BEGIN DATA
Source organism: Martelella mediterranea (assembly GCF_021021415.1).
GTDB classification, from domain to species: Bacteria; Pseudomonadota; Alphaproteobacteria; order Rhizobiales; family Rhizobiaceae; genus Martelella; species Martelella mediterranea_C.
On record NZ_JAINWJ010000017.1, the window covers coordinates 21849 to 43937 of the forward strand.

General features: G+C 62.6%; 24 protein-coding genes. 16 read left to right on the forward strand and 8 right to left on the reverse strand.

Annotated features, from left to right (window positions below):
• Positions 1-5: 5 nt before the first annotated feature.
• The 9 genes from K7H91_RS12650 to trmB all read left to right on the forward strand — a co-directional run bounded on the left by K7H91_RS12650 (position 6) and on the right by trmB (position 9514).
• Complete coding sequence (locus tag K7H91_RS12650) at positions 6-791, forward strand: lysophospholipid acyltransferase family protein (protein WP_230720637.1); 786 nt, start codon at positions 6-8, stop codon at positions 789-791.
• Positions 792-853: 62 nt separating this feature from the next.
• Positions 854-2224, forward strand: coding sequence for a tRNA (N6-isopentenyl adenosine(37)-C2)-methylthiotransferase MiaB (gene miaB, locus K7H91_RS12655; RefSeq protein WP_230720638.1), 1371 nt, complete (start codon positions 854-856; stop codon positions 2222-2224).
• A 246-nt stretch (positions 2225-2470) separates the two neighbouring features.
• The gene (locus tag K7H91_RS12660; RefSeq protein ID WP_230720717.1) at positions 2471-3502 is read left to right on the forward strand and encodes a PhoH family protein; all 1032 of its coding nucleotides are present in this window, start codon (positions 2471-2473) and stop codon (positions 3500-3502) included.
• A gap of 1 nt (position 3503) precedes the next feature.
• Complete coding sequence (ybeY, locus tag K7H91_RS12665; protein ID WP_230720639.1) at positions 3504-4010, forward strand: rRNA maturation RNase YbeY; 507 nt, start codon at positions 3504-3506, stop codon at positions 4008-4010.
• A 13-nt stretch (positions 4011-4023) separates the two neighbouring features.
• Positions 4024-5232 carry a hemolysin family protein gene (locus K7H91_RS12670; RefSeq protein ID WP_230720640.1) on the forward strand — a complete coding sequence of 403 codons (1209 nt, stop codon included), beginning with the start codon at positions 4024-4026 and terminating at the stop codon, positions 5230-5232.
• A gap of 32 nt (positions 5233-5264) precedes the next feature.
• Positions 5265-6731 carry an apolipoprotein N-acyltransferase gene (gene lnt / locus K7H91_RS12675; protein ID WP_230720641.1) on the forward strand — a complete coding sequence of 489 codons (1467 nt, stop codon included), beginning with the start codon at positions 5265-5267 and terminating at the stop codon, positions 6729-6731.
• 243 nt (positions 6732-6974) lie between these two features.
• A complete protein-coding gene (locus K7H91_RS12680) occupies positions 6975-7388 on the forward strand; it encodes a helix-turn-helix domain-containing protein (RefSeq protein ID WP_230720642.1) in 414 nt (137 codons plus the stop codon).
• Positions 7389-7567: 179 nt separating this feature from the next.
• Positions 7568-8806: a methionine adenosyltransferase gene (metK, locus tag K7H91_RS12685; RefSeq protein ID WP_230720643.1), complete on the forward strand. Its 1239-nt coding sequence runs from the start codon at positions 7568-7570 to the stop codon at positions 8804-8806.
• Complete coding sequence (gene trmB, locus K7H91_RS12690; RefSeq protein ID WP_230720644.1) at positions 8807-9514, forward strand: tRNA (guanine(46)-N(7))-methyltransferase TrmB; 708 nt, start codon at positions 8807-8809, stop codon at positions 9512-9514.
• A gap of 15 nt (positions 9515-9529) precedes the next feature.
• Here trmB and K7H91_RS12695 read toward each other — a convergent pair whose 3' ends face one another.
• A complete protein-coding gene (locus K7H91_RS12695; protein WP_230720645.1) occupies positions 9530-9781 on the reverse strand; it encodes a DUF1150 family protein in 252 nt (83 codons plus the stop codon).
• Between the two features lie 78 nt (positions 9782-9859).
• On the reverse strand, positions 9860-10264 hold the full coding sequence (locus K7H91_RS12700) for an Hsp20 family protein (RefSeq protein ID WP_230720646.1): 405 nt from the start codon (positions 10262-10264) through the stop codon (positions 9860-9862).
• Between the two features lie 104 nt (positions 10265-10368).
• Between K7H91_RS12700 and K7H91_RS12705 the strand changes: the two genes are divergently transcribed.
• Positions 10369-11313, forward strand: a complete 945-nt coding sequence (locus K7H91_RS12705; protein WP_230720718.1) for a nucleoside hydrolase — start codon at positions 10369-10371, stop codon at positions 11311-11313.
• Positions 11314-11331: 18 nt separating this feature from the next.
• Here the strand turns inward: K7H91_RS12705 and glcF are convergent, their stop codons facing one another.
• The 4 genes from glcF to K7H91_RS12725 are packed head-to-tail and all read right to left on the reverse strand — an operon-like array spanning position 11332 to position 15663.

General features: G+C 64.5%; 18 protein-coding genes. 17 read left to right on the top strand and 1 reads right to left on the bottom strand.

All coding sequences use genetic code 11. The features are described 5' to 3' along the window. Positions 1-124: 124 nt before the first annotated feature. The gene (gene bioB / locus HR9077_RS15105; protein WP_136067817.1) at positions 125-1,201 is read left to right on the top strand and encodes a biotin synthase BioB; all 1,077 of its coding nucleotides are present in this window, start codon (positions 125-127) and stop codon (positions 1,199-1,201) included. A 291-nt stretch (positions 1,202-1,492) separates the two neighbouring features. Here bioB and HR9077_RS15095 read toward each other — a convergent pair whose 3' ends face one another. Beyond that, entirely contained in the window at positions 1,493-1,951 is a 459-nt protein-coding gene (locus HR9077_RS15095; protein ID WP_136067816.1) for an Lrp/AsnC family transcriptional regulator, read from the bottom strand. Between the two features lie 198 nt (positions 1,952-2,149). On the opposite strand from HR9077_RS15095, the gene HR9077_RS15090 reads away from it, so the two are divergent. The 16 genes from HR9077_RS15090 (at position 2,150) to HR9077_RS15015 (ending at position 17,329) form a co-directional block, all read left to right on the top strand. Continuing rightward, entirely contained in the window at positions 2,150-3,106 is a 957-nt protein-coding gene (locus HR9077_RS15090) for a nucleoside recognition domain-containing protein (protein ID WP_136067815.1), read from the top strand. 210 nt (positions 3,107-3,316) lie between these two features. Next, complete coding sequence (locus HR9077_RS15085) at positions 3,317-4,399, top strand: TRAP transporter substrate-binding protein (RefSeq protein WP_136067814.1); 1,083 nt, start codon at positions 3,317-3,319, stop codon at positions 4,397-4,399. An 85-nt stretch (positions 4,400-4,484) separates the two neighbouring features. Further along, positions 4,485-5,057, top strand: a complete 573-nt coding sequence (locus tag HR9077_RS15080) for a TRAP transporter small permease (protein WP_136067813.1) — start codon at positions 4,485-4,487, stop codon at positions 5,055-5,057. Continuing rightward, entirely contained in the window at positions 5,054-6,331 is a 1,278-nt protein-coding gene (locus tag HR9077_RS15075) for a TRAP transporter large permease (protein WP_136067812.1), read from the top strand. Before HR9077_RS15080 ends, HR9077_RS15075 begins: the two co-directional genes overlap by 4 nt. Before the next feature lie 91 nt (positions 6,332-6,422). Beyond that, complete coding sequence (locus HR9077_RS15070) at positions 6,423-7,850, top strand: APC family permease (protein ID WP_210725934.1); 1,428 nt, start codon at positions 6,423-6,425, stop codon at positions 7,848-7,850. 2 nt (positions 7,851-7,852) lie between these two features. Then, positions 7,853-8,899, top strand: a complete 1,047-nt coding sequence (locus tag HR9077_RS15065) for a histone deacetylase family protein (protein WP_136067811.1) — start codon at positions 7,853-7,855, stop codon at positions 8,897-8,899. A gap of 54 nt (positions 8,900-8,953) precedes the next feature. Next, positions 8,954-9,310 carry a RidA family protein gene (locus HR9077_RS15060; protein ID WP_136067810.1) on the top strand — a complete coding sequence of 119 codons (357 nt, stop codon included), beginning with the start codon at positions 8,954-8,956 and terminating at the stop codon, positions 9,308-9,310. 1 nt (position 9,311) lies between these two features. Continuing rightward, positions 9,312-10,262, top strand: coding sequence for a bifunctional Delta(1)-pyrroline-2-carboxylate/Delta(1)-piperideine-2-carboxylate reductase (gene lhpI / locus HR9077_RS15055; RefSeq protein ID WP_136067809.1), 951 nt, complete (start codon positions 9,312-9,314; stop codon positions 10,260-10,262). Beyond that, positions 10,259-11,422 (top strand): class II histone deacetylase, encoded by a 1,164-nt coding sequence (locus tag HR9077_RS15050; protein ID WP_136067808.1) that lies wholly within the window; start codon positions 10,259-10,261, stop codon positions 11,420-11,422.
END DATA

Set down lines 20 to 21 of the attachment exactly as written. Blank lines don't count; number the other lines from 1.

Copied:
• A complete protein-coding gene (locus K7H91_RS12680) occupies positions 6975-7388 on the forward strand; it encodes a helix-turn-helix domain-containing protein (RefSeq protein ID WP_230720642.1) in 414 nt (137 codons plus the stop codon).
• Positions 7389-7567: 179 nt separating this feature from the next.